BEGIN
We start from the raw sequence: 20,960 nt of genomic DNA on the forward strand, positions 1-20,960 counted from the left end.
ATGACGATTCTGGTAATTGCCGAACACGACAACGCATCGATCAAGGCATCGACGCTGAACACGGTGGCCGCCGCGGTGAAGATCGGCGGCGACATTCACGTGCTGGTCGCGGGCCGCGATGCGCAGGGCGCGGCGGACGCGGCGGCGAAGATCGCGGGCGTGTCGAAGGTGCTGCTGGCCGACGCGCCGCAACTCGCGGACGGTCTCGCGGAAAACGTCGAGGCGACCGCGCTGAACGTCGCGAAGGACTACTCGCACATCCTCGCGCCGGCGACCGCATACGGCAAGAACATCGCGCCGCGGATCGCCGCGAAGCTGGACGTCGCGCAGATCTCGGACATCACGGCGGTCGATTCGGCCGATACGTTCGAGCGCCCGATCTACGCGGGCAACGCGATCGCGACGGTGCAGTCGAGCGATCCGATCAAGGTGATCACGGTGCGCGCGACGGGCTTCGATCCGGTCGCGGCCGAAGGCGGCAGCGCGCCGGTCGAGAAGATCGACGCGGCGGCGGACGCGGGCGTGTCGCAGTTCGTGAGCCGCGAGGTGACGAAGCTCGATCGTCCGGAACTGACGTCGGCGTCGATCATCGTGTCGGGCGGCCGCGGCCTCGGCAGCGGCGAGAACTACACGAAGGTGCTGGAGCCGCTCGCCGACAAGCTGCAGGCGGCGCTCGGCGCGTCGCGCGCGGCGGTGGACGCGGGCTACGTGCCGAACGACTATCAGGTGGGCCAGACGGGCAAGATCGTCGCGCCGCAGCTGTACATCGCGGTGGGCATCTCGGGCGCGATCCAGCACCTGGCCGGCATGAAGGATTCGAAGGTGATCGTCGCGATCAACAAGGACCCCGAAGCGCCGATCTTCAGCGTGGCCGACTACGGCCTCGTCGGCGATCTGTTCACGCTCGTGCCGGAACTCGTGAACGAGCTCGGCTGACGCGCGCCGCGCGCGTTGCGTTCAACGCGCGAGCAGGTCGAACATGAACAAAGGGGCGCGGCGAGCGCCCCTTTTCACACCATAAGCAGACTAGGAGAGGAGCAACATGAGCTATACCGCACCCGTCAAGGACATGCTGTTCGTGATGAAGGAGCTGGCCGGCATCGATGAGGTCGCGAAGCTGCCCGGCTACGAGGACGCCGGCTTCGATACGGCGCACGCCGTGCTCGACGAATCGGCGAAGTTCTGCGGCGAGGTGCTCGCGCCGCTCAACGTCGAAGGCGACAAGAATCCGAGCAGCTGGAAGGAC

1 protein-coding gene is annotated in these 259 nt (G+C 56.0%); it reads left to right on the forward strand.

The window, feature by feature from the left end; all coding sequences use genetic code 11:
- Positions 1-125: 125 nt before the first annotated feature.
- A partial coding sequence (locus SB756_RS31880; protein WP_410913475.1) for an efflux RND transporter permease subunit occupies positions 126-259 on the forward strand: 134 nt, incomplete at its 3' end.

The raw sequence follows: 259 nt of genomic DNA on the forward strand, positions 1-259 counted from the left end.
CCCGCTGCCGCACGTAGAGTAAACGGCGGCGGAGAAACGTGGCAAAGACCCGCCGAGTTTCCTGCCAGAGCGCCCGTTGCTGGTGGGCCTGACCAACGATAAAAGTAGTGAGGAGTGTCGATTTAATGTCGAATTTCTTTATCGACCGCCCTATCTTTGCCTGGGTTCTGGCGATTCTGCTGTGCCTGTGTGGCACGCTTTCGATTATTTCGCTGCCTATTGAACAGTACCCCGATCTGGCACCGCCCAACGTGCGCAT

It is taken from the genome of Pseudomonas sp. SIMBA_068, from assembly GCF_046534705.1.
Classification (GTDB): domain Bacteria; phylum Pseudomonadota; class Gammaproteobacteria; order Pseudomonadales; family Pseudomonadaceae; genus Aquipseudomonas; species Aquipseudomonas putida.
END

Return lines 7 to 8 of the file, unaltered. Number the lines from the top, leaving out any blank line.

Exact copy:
The raw sequence follows: 259 nt of genomic DNA on the forward strand, positions 1-259 counted from the left end.
CCCGCTGCCGCACGTAGAGTAAACGGCGGCGGAGAAACGTGGCAAAGACCCGCCGAGTTTCCTGCCAGAGCGCCCGTTGCTGGTGGGCCTGACCAACGATAAAAGTAGTGAGGAGTGTCGATTTAATGTCGAATTTCTTTATCGACCGCCCTATCTTTGCCTGGGTTCTGGCGATTCTGCTGTGCCTGTGTGGCACGCTTTCGATTATTTCGCTGCCTATTGAACAGTACCCCGATCTGGCACCGCCCAACGTGCGCAT